Aaron Sorkin finds just the right words for ‘The Social Network’

Aaron Sorkin chain-smokes, often stammers when he speaks but loves to tell a good story, as you would expect. The 49-year-old screenwriter behind such television shows and movies as “The West Wing,” “A Few Good Men” and this year’s “The Social Network” is a complicated mix of humility and egoism — at once a self-deprecating goofball who struggles with insecurities and a confident titan of his field who recognizes that his name is itself a brand, one that melds fiction and reality into whip-smart dialogue delivered at breakneck speed.

Sorkin has become something of an ambassador for “The Social Network’s” Oscar campaign. It’s only early December and the former playwright has already dazzled more than 40 distinct audiences who’ve attended screenings of director David Fincher’s well-regarded film that tracks the complicated founding of Facebook, the world’s largest social media website. He keeps reminding audiences that although Fincher is revered for his visual stylings, the pairing of him with Sorkin’s dense dialogue isn’t as much of an odd match as you might think. “David is most known for being peerless as a visual director, and I write people talking in rooms,” says Sorkin. “But he did bring a very distinctive visual style to this. He made scenes of people talking about typing look like bank robberies.” Fincher may, in fact, be the perfect director to work with Sorkin, who doesn’t appreciate when actors “make up your own words, even if it’s just to get you across the stage,” he adds.

But where he gives no leeway on the wording, he leaves the interpretation wide open, says Eisenberg. “Most scripts end with ‘frustrated, John exits the room.’ And Aaron puts none of those emotional indicators into his scripts. So much so, that when you read it, you don’t understand the full impact of the drama until it’s performed. It allowed us to be very creative,” the actor says.

To Sorkin’s delight, the actors spent three weeks rehearsing his script, a rare first draft that Sony Pictures greenlighted without requiring revisions. At Fincher’s behest, cast members went round and round a table with the dense 162-page tome, familiarizing themselves with Sorkin’s rat-a-tat language patterns until they could be delivered as simply as “tossing off your telephone number,” says the writer. Then Fincher, as he is notorious for doing, required the actors to deliver each scene a countless number of times. The first scene of the movie — a bar conversation between Jesse Eisenberg and Rooney Mara — went 99 takes over two nights before Fincherdecided to move on. “There were a lot of reasons for all those takes,” says Sorkin, puffing on his second cigarette at an outdoor patio. “The one I like the most was that the actors were able to casualize the language, so it doesn’t become operatic. It’s a 9½-page scene that they’ve memorized, rehearsed in the shower, and it’s very easy to get Shakespearean with it. But when you do it over and over again, it has the same effect as doing previews for a play, they own the language.”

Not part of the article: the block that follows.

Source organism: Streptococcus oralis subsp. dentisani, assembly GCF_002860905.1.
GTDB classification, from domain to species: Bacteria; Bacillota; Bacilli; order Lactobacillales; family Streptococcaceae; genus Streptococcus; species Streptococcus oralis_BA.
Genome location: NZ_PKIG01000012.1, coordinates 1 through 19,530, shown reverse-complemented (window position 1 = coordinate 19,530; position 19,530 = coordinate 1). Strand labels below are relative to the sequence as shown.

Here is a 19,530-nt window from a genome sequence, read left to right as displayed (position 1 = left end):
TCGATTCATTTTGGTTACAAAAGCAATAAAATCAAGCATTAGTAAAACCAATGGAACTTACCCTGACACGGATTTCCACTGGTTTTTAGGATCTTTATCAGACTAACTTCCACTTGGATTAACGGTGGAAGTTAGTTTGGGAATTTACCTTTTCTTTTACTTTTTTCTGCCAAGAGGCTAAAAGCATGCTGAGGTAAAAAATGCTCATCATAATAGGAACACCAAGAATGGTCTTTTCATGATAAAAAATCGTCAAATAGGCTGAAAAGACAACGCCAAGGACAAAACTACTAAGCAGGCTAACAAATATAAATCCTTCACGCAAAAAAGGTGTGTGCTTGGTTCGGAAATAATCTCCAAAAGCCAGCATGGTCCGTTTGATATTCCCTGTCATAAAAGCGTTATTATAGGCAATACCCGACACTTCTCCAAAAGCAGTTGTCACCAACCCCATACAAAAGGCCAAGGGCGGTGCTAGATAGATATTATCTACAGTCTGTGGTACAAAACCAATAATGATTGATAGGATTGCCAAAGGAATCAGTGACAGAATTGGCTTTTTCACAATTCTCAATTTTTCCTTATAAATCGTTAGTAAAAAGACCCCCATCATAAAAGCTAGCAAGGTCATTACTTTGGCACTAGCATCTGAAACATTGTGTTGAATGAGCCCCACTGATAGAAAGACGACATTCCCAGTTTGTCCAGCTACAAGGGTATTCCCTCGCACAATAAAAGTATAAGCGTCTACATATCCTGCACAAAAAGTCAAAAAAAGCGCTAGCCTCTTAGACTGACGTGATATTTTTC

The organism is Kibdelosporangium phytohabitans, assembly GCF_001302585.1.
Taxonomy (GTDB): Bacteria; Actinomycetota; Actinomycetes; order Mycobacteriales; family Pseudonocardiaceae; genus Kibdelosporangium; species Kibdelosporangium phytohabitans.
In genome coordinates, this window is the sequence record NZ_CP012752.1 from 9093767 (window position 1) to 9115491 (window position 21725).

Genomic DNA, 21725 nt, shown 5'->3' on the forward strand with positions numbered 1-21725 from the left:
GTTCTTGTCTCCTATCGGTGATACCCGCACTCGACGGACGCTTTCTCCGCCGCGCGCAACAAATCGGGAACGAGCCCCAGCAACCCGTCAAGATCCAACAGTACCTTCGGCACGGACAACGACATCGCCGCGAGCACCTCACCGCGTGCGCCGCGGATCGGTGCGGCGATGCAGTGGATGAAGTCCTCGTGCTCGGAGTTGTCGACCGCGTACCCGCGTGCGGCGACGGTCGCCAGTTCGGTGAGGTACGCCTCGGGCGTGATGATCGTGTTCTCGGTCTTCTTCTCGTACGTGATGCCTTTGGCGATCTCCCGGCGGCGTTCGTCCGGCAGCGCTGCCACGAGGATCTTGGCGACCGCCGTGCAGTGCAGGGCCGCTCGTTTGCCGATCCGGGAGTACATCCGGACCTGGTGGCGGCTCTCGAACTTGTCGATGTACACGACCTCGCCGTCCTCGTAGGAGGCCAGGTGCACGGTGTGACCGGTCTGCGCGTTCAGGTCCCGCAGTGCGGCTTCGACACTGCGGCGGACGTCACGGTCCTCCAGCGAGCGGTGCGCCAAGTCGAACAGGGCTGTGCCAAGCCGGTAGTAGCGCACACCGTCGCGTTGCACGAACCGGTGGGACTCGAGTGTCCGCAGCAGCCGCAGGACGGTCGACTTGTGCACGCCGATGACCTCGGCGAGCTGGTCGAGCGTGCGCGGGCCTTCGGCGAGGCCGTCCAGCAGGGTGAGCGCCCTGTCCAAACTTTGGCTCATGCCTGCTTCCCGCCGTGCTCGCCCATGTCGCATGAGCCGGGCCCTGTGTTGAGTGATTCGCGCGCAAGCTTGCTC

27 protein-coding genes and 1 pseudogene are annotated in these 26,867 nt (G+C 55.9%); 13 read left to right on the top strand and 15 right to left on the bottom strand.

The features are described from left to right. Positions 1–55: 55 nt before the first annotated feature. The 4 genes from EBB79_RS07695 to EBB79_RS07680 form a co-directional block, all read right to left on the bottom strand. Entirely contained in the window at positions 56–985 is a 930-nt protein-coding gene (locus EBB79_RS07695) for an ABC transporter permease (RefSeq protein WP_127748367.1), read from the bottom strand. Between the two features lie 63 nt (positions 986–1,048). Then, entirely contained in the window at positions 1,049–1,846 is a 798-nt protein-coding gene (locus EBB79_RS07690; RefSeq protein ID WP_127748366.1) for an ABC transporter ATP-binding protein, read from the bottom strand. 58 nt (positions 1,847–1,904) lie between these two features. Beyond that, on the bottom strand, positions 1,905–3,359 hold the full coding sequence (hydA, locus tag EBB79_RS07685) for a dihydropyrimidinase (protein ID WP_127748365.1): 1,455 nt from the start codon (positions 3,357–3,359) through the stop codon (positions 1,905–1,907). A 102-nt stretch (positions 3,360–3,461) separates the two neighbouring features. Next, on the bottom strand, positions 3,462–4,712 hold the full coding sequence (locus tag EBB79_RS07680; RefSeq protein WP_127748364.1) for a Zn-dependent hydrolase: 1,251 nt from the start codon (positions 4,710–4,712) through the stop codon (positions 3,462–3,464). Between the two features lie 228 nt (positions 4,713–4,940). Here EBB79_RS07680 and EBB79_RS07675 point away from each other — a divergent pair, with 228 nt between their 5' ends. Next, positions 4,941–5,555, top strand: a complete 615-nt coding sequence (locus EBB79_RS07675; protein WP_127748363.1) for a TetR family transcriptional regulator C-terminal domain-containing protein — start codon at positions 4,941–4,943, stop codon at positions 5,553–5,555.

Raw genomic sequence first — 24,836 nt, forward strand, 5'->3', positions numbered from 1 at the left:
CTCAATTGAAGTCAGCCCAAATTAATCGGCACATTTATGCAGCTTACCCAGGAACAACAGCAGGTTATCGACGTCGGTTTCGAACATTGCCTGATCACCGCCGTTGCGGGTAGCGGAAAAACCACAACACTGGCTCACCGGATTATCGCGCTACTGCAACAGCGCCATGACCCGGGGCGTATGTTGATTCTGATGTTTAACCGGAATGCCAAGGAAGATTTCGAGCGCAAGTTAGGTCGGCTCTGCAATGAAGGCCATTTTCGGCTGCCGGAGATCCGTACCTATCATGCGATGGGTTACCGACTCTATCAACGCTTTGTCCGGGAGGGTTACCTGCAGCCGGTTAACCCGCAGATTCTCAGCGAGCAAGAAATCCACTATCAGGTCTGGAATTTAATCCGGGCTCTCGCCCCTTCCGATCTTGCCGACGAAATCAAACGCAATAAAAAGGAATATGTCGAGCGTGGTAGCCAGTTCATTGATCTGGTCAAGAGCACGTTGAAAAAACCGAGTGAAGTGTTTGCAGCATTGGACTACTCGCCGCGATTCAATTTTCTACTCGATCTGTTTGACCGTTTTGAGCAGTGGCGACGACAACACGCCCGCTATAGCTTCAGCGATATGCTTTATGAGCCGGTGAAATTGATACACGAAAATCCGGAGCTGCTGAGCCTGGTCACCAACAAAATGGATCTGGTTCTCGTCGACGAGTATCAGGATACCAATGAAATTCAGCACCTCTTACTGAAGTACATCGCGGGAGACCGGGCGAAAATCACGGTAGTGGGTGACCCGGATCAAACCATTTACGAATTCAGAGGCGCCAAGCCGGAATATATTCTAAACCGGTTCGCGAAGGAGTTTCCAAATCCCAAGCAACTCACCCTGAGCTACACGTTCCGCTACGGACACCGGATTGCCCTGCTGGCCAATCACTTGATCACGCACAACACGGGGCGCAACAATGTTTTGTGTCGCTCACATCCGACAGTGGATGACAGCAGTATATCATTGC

Sorkin owns his language too. At this point, he is practically living his own Fincher-directed movie. Between all the screenings, the interviews and the glad-handing on the road for Oscar recognition, he has perfected his anecdotes down to the phrasing. During the two evenings this writer spent with Sorkin, he was able to tell the same stories with the same enthusiasm, jokes and creative wordplay. “I had heard of Facebook the way I’ve heard of a carburetor. I can’t pop the hood of my car and point to it and tell you what it is.” Or, “I really like that there were three different versions of the same story. I love courtroom dramas. I really like ‘Rashomon.’”


It’s as if he’s done those same 99 takes, just over a longer period of time. But none of it seems to diminish Sorkin’s enthusiasm for “The Social Network,” or for Fincher, whom he seems to truly adore. “David can’t mask the fact that in addition to being jaw-droppingly artful, both as a shooter and someone who can get performances out of actors, he is really just the sweetest guy in the world. He badly doesn’t want you to know that.”

One thing Sorkin may not want you to know is how much he related to his creation of Mark Zuckerberg, the antihero of “The Social Network.” “I had to find the parts of Mark that are like me,” he says. “It wasn’t hard. I’m awkward socially. I’m shy. And there have been a lot of times when I’ve felt like an outsider.”

It’s a little hard to buy that Sorkin, who’s been writing television and films for close to 20 years, could feel like an outsider. But he insists. “I’ll sometimes watch ‘Entourage,’ a show about how fun it is to work in Hollywood, and I’ll think, ‘God, it does seem like it would be fun to work in Hollywood.’ Well, not only do I work in Hollywood, I play myself on ‘Entourage.’ That’s how disconnected from myself I can feel.”